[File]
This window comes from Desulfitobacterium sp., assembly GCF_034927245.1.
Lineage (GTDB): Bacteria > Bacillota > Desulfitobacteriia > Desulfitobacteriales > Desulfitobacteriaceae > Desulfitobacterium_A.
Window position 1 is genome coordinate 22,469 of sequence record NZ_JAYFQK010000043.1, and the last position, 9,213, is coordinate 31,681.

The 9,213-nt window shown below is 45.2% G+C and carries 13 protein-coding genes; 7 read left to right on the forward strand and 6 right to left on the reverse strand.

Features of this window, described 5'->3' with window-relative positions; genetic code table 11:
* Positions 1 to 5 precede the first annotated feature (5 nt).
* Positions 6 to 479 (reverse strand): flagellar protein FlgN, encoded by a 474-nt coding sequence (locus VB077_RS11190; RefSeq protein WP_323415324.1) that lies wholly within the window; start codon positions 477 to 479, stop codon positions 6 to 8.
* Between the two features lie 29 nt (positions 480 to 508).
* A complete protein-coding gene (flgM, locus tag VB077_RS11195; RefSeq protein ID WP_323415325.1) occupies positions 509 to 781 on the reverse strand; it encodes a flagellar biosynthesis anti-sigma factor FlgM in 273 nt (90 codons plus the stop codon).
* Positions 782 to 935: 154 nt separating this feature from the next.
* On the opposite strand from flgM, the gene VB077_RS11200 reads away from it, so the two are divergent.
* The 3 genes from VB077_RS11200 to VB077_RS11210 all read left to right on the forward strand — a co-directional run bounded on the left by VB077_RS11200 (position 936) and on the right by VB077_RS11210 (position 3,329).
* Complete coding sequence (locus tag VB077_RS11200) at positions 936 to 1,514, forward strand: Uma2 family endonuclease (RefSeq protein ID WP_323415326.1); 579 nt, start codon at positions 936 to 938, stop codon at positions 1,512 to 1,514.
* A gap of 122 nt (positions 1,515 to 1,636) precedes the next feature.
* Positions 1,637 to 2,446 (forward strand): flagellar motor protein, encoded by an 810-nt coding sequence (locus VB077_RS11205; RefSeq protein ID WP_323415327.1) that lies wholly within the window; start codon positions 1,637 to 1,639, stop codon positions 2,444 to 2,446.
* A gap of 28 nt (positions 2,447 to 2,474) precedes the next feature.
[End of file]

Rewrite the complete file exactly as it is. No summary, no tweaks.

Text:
This window comes from Desulfitobacterium sp., assembly GCF_034927245.1.
Lineage (GTDB): Bacteria > Bacillota > Desulfitobacteriia > Desulfitobacteriales > Desulfitobacteriaceae > Desulfitobacterium_A.
Window position 1 is genome coordinate 22,469 of sequence record NZ_JAYFQK010000043.1, and the last position, 9,213, is coordinate 31,681.

The 9,213-nt window shown below is 45.2% G+C and carries 13 protein-coding genes; 7 read left to right on the forward strand and 6 right to left on the reverse strand.

Features of this window, described 5'->3' with window-relative positions; genetic code table 11:
* Positions 1 to 5 precede the first annotated feature (5 nt).
* Positions 6 to 479 (reverse strand): flagellar protein FlgN, encoded by a 474-nt coding sequence (locus VB077_RS11190; RefSeq protein WP_323415324.1) that lies wholly within the window; start codon positions 477 to 479, stop codon positions 6 to 8.
* Between the two features lie 29 nt (positions 480 to 508).
* A complete protein-coding gene (flgM, locus tag VB077_RS11195; RefSeq protein ID WP_323415325.1) occupies positions 509 to 781 on the reverse strand; it encodes a flagellar biosynthesis anti-sigma factor FlgM in 273 nt (90 codons plus the stop codon).
* Positions 782 to 935: 154 nt separating this feature from the next.
* On the opposite strand from flgM, the gene VB077_RS11200 reads away from it, so the two are divergent.
* The 3 genes from VB077_RS11200 to VB077_RS11210 all read left to right on the forward strand — a co-directional run bounded on the left by VB077_RS11200 (position 936) and on the right by VB077_RS11210 (position 3,329).
* Complete coding sequence (locus tag VB077_RS11200) at positions 936 to 1,514, forward strand: Uma2 family endonuclease (RefSeq protein ID WP_323415326.1); 579 nt, start codon at positions 936 to 938, stop codon at positions 1,512 to 1,514.
* A gap of 122 nt (positions 1,515 to 1,636) precedes the next feature.
* Positions 1,637 to 2,446 (forward strand): flagellar motor protein, encoded by an 810-nt coding sequence (locus VB077_RS11205; RefSeq protein ID WP_323415327.1) that lies wholly within the window; start codon positions 1,637 to 1,639, stop codon positions 2,444 to 2,446.
* A gap of 28 nt (positions 2,447 to 2,474) precedes the next feature.